Coherent plasmon coupling in spherical metallodielectric multilayer nanoresonators
Rohde, Charles Alan, 1977-
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Rohde, Charles Alan, 1977-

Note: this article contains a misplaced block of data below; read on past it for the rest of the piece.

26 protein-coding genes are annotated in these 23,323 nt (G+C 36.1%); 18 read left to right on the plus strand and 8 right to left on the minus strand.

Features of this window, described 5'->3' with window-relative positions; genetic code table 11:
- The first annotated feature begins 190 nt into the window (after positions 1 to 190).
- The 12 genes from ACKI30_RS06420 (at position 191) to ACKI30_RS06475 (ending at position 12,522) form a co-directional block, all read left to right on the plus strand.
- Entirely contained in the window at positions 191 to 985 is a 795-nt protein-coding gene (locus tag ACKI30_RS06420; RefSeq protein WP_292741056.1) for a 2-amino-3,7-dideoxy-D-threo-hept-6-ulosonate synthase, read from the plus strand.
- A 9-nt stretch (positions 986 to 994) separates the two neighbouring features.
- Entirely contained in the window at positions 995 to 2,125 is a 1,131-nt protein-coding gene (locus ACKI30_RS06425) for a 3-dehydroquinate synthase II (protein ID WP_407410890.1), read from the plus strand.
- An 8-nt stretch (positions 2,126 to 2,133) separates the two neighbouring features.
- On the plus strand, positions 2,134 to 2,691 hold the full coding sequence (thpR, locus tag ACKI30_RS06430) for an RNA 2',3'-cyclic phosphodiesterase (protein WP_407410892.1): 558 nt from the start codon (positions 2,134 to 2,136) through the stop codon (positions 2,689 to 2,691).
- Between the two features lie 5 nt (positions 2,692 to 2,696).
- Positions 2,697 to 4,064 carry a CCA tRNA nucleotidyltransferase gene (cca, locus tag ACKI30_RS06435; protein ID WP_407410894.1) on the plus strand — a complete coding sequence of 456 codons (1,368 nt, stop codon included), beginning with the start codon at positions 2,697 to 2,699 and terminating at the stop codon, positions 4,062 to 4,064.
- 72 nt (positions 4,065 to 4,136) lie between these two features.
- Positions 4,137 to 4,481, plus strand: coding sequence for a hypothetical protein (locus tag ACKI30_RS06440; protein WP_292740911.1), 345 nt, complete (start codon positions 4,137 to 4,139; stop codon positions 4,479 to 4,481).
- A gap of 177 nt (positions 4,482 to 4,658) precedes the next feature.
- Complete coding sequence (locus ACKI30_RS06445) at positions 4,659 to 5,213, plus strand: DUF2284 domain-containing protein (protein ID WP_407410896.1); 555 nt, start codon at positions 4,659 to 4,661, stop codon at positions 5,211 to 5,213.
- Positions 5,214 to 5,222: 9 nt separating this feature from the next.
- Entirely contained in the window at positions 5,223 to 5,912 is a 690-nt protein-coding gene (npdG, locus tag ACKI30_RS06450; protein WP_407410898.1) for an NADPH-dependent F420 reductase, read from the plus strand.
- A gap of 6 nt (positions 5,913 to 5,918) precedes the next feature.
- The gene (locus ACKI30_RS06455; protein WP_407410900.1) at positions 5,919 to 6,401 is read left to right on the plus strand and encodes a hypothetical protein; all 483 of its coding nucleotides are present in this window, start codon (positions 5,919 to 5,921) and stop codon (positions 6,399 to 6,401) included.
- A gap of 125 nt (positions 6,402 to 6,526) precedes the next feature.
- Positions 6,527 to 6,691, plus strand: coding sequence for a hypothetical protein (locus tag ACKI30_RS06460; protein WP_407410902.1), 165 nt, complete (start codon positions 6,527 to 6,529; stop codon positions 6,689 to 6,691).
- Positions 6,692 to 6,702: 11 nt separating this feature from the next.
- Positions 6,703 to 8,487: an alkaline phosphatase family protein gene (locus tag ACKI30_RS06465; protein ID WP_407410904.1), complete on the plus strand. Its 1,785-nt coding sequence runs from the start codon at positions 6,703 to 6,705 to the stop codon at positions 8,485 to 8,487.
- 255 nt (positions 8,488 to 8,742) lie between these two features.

In this thesis we theoretically and experimentally investigate the subwavelength manipulation of light with nano-scale patterned metallodielectric resonators. By coupling light to surface plasmon excitations, we calculate the modified dispersion relation of the resulting surface plasmon polariton (SPP) modes in two types of subwavelength resonators: (i) closed, spherical micro-resonators with nano-scale metal-dielectic-metal shells; (ii) periodic, metal-dielectric-metal-layered silica surfaces. We show theoretically that with the proper geometric parameters, one can use sub-wavelength structure on spherical surfaces to manipulate the SPP dispersion relation in a highly tunable fashion. A tunable avoided-crossing of plasmonic dispersion bands is found to be the result of the coherent near-field coupling of silver nano-shell SPP modes. By developing our own stable computational algorithms, we calculated the far-field scattering of these metal-dielectric-metal layered micro-resonators. We demonstrate that the near-field interaction of the SPPs leads to a tunable, SPP induced transparency in the composite particle's scattering and extinction cross-sections. Utilizing finite element calculations, periodically-modulated metal-dielectric-metal layers are shown to alter the transmission properties of plasmon enhanced transmission through their support of interior surface plasmon (ISP) modes. Our simulations indicate that, subwavelength silver-silica-silver trilayers coating arrays of silica cylinders support ISP modes analogous to those found in spherical metal-dielectric-metal shells. We examine the coupling between ISP and radiating SPPs, and find the possibility of efficient free-space coupling to ISP modes in planar geometries. Further, the excitation of these ISP modes is found to predicate plasmon enhanced transmission, adding directionality and refined frequency selection. Experimentally, we show that self-assembled monolayers of silica spheres form a novel substrate for tunable plasmonic surfaces. We have developed a deposition method to conformally coat these hexagonal-close-packed substrates with nano-scale silver-polystyrene-silver coatings. We use angle-resolved spectroscopy to study their transmission properties. We have discovered that the presence of the silver-polystyrene-silver layer supports the excitation of ISP modes, and that these excitations significantly alter the plasmon enhanced transmission. Finally, we have discovered that the use of the ordered monolayers as a plasmonic substrate can create a new effect in conjunction with plasmon enhanced transmission: directionally asymmetric transmission. This is demonstrated with optically thick silver coatings evaporated upon onto the ordered sphere monolayers.